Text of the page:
If you’re not familiar with the Home Affordable Refinance Program (HARP), it’s a conventional loan option rolled out by the U.S. government in March 2009 that allows homeowners to refinance who may have run into some roadblocks due to the decreased value of their home. If your home is underwater, meaning you owe more than your home is worth (aka negative equity), you could still be eligible to refinance into a lower rate or change your term. But you have to hurry, as this program will end December 31, 2018.
We’ll go over the purpose of HARP and who’s eligible, along with some of the more common misconceptions around refinancing with a HARP loan.
What Is HARP, and How Does It Work?
HARP is intended to help people with little to no equity or even those who owe more than their home is worth do a rate/term refinance. That means they wouldn’t deal with the usual equity requirements as long as they were refinancing to lower their rate or change their term.
The goal of the program is to give people financial flexibility through either a lower payment or a term change based on their financial goals.
Who Is Eligible for HARP?
Although HARP is designed to make certain aspects of the qualification process easier, there are certain requirements that must be met in order to move forward. Let’s run through those briefly.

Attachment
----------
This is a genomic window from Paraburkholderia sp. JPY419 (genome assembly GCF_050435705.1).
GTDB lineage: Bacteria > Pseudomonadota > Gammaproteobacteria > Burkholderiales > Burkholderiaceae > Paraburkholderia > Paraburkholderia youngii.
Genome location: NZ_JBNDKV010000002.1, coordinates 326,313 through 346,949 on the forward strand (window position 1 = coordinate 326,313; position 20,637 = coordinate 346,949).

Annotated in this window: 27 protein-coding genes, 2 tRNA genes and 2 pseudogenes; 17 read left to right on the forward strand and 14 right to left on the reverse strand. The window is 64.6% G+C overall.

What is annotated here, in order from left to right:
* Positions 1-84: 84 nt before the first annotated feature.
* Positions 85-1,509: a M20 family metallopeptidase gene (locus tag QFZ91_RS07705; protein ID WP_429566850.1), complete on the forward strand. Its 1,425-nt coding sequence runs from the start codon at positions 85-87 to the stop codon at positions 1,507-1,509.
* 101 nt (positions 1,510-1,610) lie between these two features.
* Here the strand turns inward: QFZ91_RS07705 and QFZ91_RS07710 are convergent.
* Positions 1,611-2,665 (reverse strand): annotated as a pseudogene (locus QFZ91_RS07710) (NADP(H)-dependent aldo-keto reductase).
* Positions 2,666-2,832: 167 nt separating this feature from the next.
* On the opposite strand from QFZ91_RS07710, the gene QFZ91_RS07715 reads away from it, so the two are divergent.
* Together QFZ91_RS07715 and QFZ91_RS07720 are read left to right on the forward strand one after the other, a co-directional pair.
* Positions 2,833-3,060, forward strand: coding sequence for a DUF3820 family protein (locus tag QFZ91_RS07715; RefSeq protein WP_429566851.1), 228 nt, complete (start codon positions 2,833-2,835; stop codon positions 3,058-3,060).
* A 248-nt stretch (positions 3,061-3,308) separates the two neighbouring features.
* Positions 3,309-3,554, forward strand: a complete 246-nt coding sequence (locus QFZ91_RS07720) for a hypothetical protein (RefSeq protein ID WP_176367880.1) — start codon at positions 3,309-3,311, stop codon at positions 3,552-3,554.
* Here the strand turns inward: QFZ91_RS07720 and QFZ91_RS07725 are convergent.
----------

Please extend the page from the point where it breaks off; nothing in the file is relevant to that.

- The investor in your mortgage must be Fannie Mae or Freddie Mac. If you have a mortgage through another major investor (FHA, VA, etc.), there may be other options to provide mortgage relief.
- You must have originated your loan prior to May 31, 2009. This refers to the date you closed on your last purchase or refinance.
- In most cases, you can have no more than 20% existing equity in your home. There’s often no limit to the amount you have left on your mortgage balance, but in certain instances, Quicken Loans requires that you refinance no more than twice the value of your home on your mortgage. A Home Loan Expert will be able to find the best option for you.
- In order to refinance, HARP eligibility requires that you be up to date on your payments. This means no more than one missed payment in the last year and none in the last six months before closing the loan.
- As a general rule, you can only use HARP to refinance once. The only exemption to this is if you refinanced a Fannie Mae loan through HARP between March and May 2009.
If you’ve been turned down in the past, it’s worth checking into the program again. It’s become easier to qualify as a result of policy changes over time, and there may be less documentation needed to determine whether you’re eligible.
If you think you’re a candidate given these requirements, you can use our tool to check your eligibility.
Is a HARP Refinance Worth It for Me?
Beyond the need to qualify, the next thing you should work to determine is whether a HARP refi would be beneficial for you. In order to know this, you need to be clear on your goals as well as what you can and can’t do with HARP.
Where Using HARP Makes Sense
HARP is good if you want to lower your rate and your payment along with it. You can also use it to change your term and make it longer, lowering your monthly payment, or to shorten your term to pay off your home faster.